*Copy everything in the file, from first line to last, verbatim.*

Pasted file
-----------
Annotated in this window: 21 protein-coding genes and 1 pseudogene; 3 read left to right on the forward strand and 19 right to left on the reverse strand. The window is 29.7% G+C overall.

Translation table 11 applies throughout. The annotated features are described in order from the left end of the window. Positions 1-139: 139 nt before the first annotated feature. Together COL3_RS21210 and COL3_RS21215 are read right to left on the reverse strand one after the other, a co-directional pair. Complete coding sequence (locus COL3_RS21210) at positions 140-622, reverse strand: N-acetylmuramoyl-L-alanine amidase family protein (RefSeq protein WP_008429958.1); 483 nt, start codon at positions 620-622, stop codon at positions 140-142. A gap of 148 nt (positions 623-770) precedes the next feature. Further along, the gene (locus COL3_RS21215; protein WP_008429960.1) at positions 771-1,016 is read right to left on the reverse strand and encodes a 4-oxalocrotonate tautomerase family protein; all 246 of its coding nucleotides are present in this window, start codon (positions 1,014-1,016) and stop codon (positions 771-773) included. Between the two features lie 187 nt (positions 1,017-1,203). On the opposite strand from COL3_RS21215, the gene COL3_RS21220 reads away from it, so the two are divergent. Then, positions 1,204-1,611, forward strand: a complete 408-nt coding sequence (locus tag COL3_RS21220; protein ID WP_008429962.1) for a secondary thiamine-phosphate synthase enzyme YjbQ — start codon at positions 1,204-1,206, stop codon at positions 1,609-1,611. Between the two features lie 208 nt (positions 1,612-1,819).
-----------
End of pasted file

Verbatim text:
Annotated in this window: 21 protein-coding genes and 1 pseudogene; 3 read left to right on the forward strand and 19 right to left on the reverse strand. The window is 29.7% G+C overall.

Translation table 11 applies throughout. The annotated features are described in order from the left end of the window. Positions 1-139: 139 nt before the first annotated feature. Together COL3_RS21210 and COL3_RS21215 are read right to left on the reverse strand one after the other, a co-directional pair. Complete coding sequence (locus COL3_RS21210) at positions 140-622, reverse strand: N-acetylmuramoyl-L-alanine amidase family protein (RefSeq protein WP_008429958.1); 483 nt, start codon at positions 620-622, stop codon at positions 140-142. A gap of 148 nt (positions 623-770) precedes the next feature. Further along, the gene (locus COL3_RS21215; protein WP_008429960.1) at positions 771-1,016 is read right to left on the reverse strand and encodes a 4-oxalocrotonate tautomerase family protein; all 246 of its coding nucleotides are present in this window, start codon (positions 1,014-1,016) and stop codon (positions 771-773) included. Between the two features lie 187 nt (positions 1,017-1,203). On the opposite strand from COL3_RS21215, the gene COL3_RS21220 reads away from it, so the two are divergent. Then, positions 1,204-1,611, forward strand: a complete 408-nt coding sequence (locus tag COL3_RS21220; protein ID WP_008429962.1) for a secondary thiamine-phosphate synthase enzyme YjbQ — start codon at positions 1,204-1,206, stop codon at positions 1,609-1,611. Between the two features lie 208 nt (positions 1,612-1,819).